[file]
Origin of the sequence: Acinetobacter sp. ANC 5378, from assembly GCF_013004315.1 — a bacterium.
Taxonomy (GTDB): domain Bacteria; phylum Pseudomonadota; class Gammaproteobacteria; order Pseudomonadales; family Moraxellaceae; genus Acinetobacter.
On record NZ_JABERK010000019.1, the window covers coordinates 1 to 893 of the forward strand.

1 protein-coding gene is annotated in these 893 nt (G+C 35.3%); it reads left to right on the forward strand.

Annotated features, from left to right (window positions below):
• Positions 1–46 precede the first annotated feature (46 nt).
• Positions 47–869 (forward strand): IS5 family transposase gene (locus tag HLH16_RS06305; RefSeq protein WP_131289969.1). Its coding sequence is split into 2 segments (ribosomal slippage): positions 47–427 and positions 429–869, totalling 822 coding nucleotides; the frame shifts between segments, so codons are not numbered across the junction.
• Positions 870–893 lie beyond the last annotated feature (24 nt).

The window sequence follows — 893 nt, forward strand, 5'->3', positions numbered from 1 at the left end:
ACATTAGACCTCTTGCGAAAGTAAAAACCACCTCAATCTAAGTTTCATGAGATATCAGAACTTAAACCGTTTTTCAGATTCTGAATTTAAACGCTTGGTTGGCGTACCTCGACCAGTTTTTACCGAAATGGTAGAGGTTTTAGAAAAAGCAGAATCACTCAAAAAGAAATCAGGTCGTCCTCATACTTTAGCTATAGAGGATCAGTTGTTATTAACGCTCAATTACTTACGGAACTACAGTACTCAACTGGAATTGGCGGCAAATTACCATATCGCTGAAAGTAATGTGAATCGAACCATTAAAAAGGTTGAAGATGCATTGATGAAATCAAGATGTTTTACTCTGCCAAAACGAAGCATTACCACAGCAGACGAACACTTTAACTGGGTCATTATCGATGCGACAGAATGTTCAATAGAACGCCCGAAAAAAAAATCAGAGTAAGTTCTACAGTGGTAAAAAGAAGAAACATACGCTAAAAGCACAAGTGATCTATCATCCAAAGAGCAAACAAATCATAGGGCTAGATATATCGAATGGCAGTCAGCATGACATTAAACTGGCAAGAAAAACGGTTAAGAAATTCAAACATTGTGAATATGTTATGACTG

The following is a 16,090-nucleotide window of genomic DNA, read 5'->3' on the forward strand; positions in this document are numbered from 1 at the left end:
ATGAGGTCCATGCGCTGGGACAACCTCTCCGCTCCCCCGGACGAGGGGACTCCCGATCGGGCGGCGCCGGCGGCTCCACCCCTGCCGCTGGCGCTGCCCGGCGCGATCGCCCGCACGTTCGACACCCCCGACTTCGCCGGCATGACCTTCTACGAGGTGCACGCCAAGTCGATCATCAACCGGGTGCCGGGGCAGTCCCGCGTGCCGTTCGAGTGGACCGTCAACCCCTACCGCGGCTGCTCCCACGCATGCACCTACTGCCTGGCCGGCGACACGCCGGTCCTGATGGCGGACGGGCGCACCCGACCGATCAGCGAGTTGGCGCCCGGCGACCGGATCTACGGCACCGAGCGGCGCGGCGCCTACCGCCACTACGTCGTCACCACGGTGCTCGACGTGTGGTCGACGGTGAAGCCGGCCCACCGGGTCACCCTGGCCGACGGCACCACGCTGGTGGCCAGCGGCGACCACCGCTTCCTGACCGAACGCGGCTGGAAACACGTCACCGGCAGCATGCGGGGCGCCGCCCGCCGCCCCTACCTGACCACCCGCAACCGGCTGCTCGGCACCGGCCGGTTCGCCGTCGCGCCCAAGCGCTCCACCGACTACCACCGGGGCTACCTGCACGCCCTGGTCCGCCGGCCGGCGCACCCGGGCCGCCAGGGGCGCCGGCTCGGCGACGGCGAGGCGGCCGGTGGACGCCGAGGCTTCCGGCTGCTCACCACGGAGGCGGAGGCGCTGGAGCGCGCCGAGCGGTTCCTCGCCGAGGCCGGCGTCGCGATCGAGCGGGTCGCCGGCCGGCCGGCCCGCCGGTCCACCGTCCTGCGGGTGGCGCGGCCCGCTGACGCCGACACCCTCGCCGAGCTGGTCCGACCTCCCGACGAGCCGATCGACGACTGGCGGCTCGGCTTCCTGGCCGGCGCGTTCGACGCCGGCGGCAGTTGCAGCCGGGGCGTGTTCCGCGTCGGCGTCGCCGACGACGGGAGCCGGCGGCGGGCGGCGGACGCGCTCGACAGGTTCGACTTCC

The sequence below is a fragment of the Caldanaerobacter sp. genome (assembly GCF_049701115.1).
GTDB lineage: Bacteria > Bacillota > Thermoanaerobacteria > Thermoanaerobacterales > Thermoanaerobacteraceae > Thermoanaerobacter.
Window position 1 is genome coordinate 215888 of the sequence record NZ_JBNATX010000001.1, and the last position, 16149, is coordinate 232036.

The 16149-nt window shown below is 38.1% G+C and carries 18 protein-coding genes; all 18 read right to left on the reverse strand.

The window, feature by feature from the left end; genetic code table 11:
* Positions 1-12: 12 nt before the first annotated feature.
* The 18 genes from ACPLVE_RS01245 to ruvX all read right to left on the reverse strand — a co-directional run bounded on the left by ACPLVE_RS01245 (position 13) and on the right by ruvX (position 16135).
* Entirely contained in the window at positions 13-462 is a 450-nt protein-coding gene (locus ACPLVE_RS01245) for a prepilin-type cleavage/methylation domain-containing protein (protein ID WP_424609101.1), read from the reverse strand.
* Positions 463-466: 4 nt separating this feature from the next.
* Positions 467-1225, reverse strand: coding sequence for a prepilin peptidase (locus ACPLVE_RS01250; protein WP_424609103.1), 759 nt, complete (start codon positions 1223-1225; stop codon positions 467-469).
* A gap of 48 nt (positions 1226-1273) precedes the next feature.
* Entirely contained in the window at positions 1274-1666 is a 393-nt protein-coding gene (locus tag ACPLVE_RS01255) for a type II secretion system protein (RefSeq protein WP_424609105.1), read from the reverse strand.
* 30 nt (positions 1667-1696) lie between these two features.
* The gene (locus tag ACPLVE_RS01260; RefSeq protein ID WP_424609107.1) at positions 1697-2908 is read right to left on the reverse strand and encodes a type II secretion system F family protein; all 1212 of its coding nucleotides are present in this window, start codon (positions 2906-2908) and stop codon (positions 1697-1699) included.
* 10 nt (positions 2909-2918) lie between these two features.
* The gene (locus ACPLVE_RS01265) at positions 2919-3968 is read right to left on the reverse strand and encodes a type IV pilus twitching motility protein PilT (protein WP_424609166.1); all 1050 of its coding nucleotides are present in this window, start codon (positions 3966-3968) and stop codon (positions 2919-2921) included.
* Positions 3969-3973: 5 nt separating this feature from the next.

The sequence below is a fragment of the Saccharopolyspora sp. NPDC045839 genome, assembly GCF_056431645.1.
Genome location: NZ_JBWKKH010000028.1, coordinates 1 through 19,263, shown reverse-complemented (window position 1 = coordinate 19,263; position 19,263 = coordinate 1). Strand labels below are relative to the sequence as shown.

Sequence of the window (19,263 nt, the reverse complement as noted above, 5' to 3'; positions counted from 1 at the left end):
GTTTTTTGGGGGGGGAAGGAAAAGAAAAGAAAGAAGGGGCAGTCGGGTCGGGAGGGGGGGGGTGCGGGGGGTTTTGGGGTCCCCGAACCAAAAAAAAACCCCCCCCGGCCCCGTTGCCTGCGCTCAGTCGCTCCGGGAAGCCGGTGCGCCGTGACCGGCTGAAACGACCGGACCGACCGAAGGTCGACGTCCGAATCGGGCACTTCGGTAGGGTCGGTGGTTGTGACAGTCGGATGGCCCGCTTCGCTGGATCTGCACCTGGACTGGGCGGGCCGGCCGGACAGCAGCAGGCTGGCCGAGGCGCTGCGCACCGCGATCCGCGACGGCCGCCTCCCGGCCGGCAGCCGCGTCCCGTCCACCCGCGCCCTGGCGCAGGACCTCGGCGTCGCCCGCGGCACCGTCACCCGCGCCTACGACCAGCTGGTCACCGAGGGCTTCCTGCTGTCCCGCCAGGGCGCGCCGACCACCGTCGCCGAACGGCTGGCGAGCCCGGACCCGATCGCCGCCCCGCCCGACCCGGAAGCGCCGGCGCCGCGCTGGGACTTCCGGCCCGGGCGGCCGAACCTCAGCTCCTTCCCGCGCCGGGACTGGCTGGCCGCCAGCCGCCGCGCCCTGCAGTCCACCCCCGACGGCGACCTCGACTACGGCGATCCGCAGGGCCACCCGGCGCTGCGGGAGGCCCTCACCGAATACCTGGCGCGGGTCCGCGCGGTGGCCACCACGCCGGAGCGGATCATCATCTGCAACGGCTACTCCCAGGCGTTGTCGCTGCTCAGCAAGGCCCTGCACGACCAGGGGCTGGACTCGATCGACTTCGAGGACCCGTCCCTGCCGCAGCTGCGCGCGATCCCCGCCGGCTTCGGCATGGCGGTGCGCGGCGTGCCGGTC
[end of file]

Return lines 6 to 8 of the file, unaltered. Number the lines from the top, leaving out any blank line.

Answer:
• Positions 1–46 precede the first annotated feature (46 nt).
• Positions 47–869 (forward strand): IS5 family transposase gene (locus tag HLH16_RS06305; RefSeq protein WP_131289969.1). Its coding sequence is split into 2 segments (ribosomal slippage): positions 47–427 and positions 429–869, totalling 822 coding nucleotides; the frame shifts between segments, so codons are not numbered across the junction.
• Positions 870–893 lie beyond the last annotated feature (24 nt).